As noted elsewhere these excellent qualities of the HL5 mean that they can give a very enjoyable listening experience when used in relatively modest hi-fi systems. Unfortunately this fact has led (quite illogically in my view) to the 'politically-correct' position for this forum being that the effect of other components in the system is of minor importance and basically only a matter of opinion or taste.

                              For the same reason that Harbeth speakers are widely used as studio monitors, the excellent qualities of the HL5 (superb transparency and tonal accuracy) mean that they are ideal transducers to identify the merits & faults, and one's personal likes & dislikes of upstream components.

                              The reason that I now find the HL5s "even more impressive" is that they have allowed me to select replacements for components in my original system that give me an even greater enjoyment and appreciation of music. To abide by the forum rules I've posted my findings elsewhere -
                              Source:
                              http://www.harbeth.co.uk/usergroup/s...7210#post17210
                              Amp:
                              http://www.harbeth.co.uk/usergroup/s...e-of-amplifier
                              Speaker cables:
                              http://www.harbeth.co.uk/usergroup/s...r-cables/page3

                              My choices are certainly 'opinions' in that they relate to my system in my room, my ears, and my preferences, but I've always tried to adopt a scientific approach. For example I'll listen to the effect of a 'new' component for several days, make listening notes and then replace the original component, before reaching any conclusions.
                              My purpose in raising this issue is to help music lovers obtain even greater return on their investment in HL5s, not to encourage them to endlessly replace components. We each need to decide when we have reached a point where any further change is not worthwhile.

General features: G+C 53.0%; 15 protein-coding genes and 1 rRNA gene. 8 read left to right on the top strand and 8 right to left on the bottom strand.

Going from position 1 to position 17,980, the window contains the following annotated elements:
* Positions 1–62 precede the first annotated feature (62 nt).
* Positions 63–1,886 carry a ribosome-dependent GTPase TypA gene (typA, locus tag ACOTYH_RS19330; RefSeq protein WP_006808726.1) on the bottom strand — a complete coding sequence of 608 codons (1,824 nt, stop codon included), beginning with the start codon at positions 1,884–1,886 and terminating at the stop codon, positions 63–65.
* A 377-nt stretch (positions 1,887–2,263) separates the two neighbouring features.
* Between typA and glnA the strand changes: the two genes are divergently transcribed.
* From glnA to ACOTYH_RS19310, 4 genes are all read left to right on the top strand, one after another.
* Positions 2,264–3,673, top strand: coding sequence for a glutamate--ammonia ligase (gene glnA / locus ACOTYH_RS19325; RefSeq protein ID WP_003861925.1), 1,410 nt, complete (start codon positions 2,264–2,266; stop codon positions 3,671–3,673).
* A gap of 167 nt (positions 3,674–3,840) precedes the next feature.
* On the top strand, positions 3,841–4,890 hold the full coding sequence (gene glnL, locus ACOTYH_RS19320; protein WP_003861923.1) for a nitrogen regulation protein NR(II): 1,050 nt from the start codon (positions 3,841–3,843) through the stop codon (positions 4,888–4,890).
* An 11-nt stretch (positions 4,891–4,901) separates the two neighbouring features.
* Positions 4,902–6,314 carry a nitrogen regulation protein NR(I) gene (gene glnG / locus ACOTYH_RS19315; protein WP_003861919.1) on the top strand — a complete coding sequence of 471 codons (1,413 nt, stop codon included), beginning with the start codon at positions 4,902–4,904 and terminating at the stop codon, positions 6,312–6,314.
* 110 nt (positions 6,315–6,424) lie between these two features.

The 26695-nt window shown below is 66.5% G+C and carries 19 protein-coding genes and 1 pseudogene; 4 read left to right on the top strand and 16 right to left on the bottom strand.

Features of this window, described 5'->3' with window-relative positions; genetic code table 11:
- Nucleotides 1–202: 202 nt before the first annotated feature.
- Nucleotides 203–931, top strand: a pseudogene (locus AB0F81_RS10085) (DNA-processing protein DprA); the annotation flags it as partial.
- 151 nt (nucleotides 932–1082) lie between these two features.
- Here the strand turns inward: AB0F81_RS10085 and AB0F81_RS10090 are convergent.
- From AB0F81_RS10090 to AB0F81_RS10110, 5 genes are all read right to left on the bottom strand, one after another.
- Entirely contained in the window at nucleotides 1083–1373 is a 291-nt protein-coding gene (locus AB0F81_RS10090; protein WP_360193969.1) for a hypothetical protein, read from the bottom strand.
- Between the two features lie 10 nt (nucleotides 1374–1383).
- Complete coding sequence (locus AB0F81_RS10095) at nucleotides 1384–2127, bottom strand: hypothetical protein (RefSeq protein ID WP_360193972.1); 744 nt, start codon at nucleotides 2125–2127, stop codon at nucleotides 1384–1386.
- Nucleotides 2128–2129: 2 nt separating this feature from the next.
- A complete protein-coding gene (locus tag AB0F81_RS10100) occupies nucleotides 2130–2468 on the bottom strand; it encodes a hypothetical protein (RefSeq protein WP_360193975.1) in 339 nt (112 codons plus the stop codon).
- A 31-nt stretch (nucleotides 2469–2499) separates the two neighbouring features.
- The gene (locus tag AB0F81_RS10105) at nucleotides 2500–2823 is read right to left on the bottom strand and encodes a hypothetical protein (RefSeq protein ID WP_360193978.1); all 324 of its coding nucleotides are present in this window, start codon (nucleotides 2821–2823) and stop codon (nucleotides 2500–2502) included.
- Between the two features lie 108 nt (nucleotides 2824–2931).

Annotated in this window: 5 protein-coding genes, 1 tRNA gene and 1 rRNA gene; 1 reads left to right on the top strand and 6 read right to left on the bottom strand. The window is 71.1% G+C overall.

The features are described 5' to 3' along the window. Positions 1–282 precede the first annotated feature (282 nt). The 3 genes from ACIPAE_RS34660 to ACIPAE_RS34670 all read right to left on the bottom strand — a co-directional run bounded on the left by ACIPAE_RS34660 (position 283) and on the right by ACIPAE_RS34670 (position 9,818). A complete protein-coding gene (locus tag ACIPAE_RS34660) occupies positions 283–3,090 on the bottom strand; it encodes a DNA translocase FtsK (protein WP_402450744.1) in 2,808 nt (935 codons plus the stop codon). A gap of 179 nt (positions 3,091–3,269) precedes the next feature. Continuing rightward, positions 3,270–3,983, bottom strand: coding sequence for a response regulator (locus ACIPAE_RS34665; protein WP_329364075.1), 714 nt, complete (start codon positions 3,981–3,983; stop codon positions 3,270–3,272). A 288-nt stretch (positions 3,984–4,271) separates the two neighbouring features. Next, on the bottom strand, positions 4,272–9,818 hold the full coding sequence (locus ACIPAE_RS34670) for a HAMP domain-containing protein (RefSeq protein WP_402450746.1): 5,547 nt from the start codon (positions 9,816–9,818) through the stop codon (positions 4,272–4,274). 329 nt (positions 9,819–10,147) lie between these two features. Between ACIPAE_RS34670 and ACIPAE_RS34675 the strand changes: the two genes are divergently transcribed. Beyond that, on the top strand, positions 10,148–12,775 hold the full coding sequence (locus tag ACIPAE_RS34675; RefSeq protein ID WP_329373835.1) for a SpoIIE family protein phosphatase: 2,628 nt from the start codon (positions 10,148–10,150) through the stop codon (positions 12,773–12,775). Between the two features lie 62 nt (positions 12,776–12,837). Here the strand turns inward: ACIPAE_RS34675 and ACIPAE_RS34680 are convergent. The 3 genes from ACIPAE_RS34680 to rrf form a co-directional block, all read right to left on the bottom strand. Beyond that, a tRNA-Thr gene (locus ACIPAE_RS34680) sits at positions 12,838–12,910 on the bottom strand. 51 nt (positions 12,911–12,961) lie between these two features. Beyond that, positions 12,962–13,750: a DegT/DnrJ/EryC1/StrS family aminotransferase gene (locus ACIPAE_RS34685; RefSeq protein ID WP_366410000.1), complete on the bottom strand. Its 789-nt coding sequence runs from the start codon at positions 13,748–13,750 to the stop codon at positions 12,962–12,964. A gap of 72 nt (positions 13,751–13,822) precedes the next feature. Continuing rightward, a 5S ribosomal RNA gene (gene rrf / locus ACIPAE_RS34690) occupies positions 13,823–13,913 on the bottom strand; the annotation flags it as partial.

David

                              Comment


                              • Still amazed by the SHL5

                                One of my close friend is actually on his way with high efficiency horn-loaded speakers. He had a pair of Klipsch Heresy and now he bought a pair of Klipsch Cornwall MkII. At the first listening, the Heresy disapointed me much with their totally unbalanced design. Then, I was excited to hear the Cornwall II, higher in the range and a famous speaker, but they sounded still unbalanced to my ears. This is what it is after nearly 2 years with the SHL5 at home.

                                I even brought my SHL5 to my friend's house in the Christmas Holiday for a listening session. We agree that it was the best speaker he had in his room.

                                After all this time, I'm still amazed by the SHL5

                                Sébastien

                                Comment